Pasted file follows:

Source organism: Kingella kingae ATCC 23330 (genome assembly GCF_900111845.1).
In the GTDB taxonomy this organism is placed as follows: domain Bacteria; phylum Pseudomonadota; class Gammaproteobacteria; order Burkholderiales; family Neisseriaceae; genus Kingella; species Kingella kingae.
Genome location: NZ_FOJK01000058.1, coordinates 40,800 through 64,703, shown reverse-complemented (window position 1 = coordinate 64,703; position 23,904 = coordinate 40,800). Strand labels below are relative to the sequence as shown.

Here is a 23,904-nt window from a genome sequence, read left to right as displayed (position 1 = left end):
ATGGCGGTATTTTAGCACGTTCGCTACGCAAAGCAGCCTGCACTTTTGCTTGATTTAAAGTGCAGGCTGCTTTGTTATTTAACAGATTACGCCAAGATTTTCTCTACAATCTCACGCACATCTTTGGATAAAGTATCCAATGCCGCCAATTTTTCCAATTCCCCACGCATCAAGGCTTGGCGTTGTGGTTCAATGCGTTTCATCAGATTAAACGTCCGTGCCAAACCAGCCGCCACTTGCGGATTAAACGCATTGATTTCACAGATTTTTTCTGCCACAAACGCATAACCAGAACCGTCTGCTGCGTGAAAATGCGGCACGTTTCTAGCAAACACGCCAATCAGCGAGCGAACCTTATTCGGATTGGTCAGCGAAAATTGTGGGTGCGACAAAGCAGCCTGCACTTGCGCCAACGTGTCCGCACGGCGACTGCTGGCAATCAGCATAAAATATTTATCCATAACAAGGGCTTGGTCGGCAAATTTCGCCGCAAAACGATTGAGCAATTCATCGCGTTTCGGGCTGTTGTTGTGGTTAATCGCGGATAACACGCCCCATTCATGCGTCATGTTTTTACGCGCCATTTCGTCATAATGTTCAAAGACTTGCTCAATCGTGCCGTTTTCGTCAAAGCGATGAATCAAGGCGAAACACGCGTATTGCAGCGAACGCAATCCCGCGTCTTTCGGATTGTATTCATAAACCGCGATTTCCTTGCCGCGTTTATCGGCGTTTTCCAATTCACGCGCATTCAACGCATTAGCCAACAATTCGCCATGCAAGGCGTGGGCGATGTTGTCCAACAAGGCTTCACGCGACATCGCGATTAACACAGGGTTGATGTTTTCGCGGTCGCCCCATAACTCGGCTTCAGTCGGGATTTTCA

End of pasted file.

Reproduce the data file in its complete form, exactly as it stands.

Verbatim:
Source organism: Kingella kingae ATCC 23330 (genome assembly GCF_900111845.1).
In the GTDB taxonomy this organism is placed as follows: domain Bacteria; phylum Pseudomonadota; class Gammaproteobacteria; order Burkholderiales; family Neisseriaceae; genus Kingella; species Kingella kingae.
Genome location: NZ_FOJK01000058.1, coordinates 40,800 through 64,703, shown reverse-complemented (window position 1 = coordinate 64,703; position 23,904 = coordinate 40,800). Strand labels below are relative to the sequence as shown.

Here is a 23,904-nt window from a genome sequence, read left to right as displayed (position 1 = left end):
ATGGCGGTATTTTAGCACGTTCGCTACGCAAAGCAGCCTGCACTTTTGCTTGATTTAAAGTGCAGGCTGCTTTGTTATTTAACAGATTACGCCAAGATTTTCTCTACAATCTCACGCACATCTTTGGATAAAGTATCCAATGCCGCCAATTTTTCCAATTCCCCACGCATCAAGGCTTGGCGTTGTGGTTCAATGCGTTTCATCAGATTAAACGTCCGTGCCAAACCAGCCGCCACTTGCGGATTAAACGCATTGATTTCACAGATTTTTTCTGCCACAAACGCATAACCAGAACCGTCTGCTGCGTGAAAATGCGGCACGTTTCTAGCAAACACGCCAATCAGCGAGCGAACCTTATTCGGATTGGTCAGCGAAAATTGTGGGTGCGACAAAGCAGCCTGCACTTGCGCCAACGTGTCCGCACGGCGACTGCTGGCAATCAGCATAAAATATTTATCCATAACAAGGGCTTGGTCGGCAAATTTCGCCGCAAAACGATTGAGCAATTCATCGCGTTTCGGGCTGTTGTTGTGGTTAATCGCGGATAACACGCCCCATTCATGCGTCATGTTTTTACGCGCCATTTCGTCATAATGTTCAAAGACTTGCTCAATCGTGCCGTTTTCGTCAAAGCGATGAATCAAGGCGAAACACGCGTATTGCAGCGAACGCAATCCCGCGTCTTTCGGATTGTATTCATAAACCGCGATTTCCTTGCCGCGTTTATCGGCGTTTTCCAATTCACGCGCATTCAACGCATTAGCCAACAATTCGCCATGCAAGGCGTGGGCGATGTTGTCCAACAAGGCTTCACGCGACATCGCGATTAACACAGGGTTGATGTTTTCGCGGTCGCCCCATAACTCGGCTTCAGTCGGGATTTTCA